Blood Pressure Tracking Over the Adult Life Course
Patterns and Correlates in the Framingham Heart Study
The extent to which select vascular risk factors differentially influence blood pressure (BP) is incompletely understood. Thus, we used multilevel modeling to analyze serial BP measurements using 21 732 person-observations obtained on Framingham Heart Study participants (mean age, 38 years, 52% women; 4993 unique individuals) over a 28-year period. We related longitudinal tracking of each BP measure (systolic BP, diastolic BP, mean arterial pressure, and pulse pressure) to age, sex, body mass index, smoking, diabetes mellitus, total/high-density lipoprotein cholesterol ratio, and heart rate. In multivariable-adjusted analyses, we observed that older age, male sex, greater body mass index, and higher heart rate were positively associated with increase in all BP measures (P<0.0001). Notably, higher total/high-density lipoprotein cholesterol ratio was associated with greater mean arterial pressure (P<0.01). Conversely, diabetes mellitus and smoking were associated with higher pulse pressure (P<0.01). We also observed effect modification by sex: the increase in pulse pressure with age and body mass index was more pronounced in women compared with men (P<0.0001). All BP measures tracked at higher levels in both men and women with multiple vascular risk factors. Taken together, our longitudinal observations in a large community-based sample demonstrate a greater pulsatile load in women than in men with increasing age. We also observed a differential impact of select vascular risk factors on the individual components of BP, underscoring distinct regulation of these measures over the life course.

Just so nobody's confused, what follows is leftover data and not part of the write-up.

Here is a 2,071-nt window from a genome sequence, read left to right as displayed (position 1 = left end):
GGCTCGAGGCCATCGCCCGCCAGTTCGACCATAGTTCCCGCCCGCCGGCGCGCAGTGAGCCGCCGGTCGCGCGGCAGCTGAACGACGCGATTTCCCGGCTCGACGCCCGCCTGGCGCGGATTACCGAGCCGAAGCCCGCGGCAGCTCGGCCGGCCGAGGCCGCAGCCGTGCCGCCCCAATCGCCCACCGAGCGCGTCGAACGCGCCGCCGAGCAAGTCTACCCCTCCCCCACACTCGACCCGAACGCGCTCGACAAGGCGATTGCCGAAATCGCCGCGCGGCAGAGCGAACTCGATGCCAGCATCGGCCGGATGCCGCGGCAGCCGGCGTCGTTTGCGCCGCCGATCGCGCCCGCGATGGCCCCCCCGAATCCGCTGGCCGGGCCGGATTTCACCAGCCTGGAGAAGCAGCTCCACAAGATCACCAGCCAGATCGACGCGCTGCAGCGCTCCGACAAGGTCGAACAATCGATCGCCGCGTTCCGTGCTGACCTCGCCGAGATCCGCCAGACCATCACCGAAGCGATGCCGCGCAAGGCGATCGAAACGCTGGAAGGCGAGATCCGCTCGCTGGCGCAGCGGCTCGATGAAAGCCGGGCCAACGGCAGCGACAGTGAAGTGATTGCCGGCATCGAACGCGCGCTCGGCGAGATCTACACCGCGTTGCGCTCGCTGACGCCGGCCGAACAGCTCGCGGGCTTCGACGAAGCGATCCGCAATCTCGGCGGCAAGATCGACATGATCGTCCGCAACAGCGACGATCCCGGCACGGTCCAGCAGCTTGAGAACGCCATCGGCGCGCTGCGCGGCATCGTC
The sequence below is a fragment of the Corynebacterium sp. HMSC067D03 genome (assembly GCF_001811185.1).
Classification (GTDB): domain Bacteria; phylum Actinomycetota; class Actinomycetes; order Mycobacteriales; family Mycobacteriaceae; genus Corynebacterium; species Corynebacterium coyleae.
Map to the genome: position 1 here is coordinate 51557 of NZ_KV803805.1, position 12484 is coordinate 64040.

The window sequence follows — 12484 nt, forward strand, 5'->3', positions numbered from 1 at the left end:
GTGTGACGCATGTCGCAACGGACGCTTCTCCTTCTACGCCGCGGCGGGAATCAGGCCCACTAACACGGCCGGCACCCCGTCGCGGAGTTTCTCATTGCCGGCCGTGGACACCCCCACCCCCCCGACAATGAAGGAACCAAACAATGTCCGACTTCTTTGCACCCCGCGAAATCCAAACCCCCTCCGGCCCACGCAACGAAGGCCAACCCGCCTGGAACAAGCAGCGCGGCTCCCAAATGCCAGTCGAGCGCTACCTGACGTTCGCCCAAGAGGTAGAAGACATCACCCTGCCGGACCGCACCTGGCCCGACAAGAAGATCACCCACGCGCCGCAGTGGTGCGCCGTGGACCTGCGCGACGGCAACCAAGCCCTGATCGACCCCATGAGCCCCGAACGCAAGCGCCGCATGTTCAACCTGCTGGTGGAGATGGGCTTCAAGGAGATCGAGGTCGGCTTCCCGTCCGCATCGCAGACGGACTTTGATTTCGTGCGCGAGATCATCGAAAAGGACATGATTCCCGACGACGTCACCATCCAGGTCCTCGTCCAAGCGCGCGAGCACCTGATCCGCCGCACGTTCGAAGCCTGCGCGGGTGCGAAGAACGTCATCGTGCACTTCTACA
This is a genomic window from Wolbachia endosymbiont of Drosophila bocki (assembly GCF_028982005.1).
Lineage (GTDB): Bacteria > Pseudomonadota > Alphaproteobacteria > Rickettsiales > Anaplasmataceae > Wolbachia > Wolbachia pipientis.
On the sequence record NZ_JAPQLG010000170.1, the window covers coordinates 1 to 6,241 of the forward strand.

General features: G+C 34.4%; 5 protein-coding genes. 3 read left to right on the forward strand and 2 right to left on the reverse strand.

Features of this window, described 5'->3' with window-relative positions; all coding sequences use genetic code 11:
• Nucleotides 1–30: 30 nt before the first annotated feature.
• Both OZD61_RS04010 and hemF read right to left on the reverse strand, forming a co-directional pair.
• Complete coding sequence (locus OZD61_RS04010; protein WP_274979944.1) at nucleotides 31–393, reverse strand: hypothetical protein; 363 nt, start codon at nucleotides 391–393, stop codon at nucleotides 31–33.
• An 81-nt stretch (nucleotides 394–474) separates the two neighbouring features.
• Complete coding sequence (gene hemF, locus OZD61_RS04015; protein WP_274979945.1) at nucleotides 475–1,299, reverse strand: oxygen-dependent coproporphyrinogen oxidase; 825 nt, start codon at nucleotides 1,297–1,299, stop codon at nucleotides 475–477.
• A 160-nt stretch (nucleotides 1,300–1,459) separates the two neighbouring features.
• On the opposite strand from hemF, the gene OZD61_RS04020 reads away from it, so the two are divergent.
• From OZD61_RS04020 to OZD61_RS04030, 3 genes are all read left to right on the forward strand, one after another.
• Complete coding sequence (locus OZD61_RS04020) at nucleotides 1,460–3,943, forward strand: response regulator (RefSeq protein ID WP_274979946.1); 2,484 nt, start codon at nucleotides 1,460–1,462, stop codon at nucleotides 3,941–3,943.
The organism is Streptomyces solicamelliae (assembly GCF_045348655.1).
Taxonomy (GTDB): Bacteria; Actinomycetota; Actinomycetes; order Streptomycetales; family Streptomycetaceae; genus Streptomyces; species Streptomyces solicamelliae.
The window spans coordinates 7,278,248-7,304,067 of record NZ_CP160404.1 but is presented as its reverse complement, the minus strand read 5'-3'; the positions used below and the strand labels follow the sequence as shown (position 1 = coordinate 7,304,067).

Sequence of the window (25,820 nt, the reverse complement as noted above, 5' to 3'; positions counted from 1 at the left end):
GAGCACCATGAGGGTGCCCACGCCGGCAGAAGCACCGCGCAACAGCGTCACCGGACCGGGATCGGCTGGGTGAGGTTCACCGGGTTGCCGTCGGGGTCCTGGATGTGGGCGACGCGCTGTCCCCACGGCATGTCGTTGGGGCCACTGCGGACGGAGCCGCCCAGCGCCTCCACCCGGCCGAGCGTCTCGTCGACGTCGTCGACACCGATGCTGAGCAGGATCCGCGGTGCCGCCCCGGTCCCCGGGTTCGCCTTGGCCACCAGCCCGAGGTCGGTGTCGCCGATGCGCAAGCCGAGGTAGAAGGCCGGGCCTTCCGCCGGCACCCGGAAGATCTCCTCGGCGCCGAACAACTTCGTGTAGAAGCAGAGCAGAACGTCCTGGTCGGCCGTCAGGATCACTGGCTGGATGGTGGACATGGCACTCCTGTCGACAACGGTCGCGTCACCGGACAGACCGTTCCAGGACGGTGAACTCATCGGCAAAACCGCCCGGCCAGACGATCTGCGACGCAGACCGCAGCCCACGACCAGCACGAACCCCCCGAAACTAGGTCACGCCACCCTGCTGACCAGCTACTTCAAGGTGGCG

- Received July 7, 2012.
- Revision received August 2, 2012.
- Accepted September 10, 2012.
- © 2012 American Heart Association, Inc.